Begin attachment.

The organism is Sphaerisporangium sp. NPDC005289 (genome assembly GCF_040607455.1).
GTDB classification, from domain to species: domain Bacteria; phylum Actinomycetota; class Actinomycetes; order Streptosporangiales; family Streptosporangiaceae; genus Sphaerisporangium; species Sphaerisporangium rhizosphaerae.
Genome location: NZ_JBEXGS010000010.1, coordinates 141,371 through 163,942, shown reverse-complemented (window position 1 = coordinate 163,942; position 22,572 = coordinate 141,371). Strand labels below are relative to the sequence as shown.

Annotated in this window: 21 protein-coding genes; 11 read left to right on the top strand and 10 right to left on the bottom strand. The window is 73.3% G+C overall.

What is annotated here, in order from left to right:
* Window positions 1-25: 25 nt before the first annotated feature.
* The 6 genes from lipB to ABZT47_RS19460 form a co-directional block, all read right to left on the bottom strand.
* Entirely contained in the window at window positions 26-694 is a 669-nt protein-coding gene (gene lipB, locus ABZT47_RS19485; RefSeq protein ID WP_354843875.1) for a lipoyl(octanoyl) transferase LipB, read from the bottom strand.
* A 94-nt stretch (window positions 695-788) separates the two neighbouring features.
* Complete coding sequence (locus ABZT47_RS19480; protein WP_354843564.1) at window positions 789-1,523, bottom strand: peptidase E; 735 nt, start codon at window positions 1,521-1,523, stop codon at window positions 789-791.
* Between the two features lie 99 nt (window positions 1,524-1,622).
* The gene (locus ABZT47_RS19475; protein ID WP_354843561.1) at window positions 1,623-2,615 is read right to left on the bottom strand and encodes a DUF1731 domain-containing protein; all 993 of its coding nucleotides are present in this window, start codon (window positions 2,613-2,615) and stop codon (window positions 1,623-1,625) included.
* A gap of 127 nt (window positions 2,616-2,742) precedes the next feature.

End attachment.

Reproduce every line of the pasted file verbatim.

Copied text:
The organism is Sphaerisporangium sp. NPDC005289 (genome assembly GCF_040607455.1).
GTDB classification, from domain to species: domain Bacteria; phylum Actinomycetota; class Actinomycetes; order Streptosporangiales; family Streptosporangiaceae; genus Sphaerisporangium; species Sphaerisporangium rhizosphaerae.
Genome location: NZ_JBEXGS010000010.1, coordinates 141,371 through 163,942, shown reverse-complemented (window position 1 = coordinate 163,942; position 22,572 = coordinate 141,371). Strand labels below are relative to the sequence as shown.

Annotated in this window: 21 protein-coding genes; 11 read left to right on the top strand and 10 right to left on the bottom strand. The window is 73.3% G+C overall.

What is annotated here, in order from left to right:
* Window positions 1-25: 25 nt before the first annotated feature.
* The 6 genes from lipB to ABZT47_RS19460 form a co-directional block, all read right to left on the bottom strand.
* Entirely contained in the window at window positions 26-694 is a 669-nt protein-coding gene (gene lipB, locus ABZT47_RS19485; RefSeq protein ID WP_354843875.1) for a lipoyl(octanoyl) transferase LipB, read from the bottom strand.
* A 94-nt stretch (window positions 695-788) separates the two neighbouring features.
* Complete coding sequence (locus ABZT47_RS19480; protein WP_354843564.1) at window positions 789-1,523, bottom strand: peptidase E; 735 nt, start codon at window positions 1,521-1,523, stop codon at window positions 789-791.
* Between the two features lie 99 nt (window positions 1,524-1,622).
* The gene (locus ABZT47_RS19475; protein ID WP_354843561.1) at window positions 1,623-2,615 is read right to left on the bottom strand and encodes a DUF1731 domain-containing protein; all 993 of its coding nucleotides are present in this window, start codon (window positions 2,613-2,615) and stop codon (window positions 1,623-1,625) included.
* A gap of 127 nt (window positions 2,616-2,742) precedes the next feature.